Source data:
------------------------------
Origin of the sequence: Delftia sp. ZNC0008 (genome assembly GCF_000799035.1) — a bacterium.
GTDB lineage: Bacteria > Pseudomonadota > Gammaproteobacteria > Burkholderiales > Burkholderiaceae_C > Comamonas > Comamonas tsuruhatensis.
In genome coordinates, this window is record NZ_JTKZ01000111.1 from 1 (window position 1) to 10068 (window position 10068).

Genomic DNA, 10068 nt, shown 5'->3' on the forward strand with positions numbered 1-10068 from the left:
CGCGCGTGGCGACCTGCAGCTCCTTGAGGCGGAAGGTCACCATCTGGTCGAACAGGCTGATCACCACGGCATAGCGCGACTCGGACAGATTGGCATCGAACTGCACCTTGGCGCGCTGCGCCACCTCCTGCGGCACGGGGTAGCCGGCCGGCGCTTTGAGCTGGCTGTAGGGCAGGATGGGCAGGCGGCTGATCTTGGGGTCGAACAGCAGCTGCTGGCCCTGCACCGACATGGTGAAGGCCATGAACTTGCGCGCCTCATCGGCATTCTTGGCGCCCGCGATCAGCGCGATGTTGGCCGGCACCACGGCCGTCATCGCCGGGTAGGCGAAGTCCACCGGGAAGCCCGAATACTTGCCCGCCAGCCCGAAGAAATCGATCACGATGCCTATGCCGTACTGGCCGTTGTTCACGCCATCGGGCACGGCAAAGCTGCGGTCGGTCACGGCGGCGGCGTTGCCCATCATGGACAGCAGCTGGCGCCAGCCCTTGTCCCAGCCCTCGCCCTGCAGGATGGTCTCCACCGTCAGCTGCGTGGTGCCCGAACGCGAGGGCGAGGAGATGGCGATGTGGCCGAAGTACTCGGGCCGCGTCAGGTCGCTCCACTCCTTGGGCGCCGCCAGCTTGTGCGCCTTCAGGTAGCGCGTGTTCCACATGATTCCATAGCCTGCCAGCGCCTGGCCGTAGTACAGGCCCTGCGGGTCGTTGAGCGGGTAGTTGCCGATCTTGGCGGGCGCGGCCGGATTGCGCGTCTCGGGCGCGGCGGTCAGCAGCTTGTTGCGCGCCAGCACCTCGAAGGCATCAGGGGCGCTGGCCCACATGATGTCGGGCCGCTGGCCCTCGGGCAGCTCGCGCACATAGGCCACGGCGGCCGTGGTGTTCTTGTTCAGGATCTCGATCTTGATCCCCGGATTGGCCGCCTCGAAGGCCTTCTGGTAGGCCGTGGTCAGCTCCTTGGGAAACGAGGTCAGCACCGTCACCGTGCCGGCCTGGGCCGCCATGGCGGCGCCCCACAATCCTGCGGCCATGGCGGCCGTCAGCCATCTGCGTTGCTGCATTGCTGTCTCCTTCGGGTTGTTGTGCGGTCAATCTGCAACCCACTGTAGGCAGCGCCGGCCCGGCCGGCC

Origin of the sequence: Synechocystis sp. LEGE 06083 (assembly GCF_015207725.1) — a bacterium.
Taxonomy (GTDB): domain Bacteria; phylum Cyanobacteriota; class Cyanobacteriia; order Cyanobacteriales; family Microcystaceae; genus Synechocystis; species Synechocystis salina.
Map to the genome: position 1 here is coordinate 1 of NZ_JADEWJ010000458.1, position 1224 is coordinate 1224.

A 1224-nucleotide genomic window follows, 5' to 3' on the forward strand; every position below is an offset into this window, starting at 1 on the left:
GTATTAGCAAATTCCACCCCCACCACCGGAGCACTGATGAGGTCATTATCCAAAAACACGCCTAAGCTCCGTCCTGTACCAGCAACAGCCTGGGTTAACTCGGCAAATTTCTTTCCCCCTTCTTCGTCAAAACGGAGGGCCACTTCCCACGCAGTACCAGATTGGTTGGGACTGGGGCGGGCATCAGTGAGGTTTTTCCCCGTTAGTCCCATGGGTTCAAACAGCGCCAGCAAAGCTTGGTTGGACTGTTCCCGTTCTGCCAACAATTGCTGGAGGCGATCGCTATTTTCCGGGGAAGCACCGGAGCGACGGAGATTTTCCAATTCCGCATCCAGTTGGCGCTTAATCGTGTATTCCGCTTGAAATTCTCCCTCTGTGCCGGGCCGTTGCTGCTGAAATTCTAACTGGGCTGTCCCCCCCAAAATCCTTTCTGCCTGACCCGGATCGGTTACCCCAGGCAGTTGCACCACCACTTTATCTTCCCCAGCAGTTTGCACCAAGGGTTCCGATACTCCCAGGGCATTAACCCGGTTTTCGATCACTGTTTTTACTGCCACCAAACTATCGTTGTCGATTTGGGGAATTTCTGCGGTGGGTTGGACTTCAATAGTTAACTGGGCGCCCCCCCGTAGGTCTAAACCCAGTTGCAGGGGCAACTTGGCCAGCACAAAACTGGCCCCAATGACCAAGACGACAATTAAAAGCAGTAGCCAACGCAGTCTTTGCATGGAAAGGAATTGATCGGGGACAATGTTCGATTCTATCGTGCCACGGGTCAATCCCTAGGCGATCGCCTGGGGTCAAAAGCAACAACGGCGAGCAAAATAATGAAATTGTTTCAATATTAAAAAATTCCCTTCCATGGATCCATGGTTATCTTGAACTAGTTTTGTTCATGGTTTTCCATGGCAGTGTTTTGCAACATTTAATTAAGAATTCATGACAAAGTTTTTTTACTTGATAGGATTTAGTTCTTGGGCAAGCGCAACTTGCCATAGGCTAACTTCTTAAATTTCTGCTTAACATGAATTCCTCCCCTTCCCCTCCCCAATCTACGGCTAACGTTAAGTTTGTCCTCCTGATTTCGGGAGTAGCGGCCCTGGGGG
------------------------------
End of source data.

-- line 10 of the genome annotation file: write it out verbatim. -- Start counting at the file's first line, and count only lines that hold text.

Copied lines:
GTATTAGCAAATTCCACCCCCACCACCGGAGCACTGATGAGGTCATTATCCAAAAACACGCCTAAGCTCCGTCCTGTACCAGCAACAGCCTGGGTTAACTCGGCAAATTTCTTTCCCCCTTCTTCGTCAAAACGGAGGGCCACTTCCCACGCAGTACCAGATTGGTTGGGACTGGGGCGGGCATCAGTGAGGTTTTTCCCCGTTAGTCCCATGGGTTCAAACAGCGCCAGCAAAGCTTGGTTGGACTGTTCCCGTTCTGCCAACAATTGCTGGAGGCGATCGCTATTTTCCGGGGAAGCACCGGAGCGACGGAGATTTTCCAATTCCGCATCCAGTTGGCGCTTAATCGTGTATTCCGCTTGAAATTCTCCCTCTGTGCCGGGCCGTTGCTGCTGAAATTCTAACTGGGCTGTCCCCCCCAAAATCCTTTCTGCCTGACCCGGATCGGTTACCCCAGGCAGTTGCACCACCACTTTATCTTCCCCAGCAGTTTGCACCAAGGGTTCCGATACTCCCAGGGCATTAACCCGGTTTTCGATCACTGTTTTTACTGCCACCAAACTATCGTTGTCGATTTGGGGAATTTCTGCGGTGGGTTGGACTTCAATAGTTAACTGGGCGCCCCCCCGTAGGTCTAAACCCAGTTGCAGGGGCAACTTGGCCAGCACAAAACTGGCCCCAATGACCAAGACGACAATTAAAAGCAGTAGCCAACGCAGTCTTTGCATGGAAAGGAATTGATCGGGGACAATGTTCGATTCTATCGTGCCACGGGTCAATCCCTAGGCGATCGCCTGGGGTCAAAAGCAACAACGGCGAGCAAAATAATGAAATTGTTTCAATATTAAAAAATTCCCTTCCATGGATCCATGGTTATCTTGAACTAGTTTTGTTCATGGTTTTCCATGGCAGTGTTTTGCAACATTTAATTAAGAATTCATGACAAAGTTTTTTTACTTGATAGGATTTAGTTCTTGGGCAAGCGCAACTTGCCATAGGCTAACTTCTTAAATTTCTGCTTAACATGAATTCCTCCCCTTCCCCTCCCCAATCTACGGCTAACGTTAAGTTTGTCCTCCTGATTTCGGGAGTAGCGGCCCTGGGGG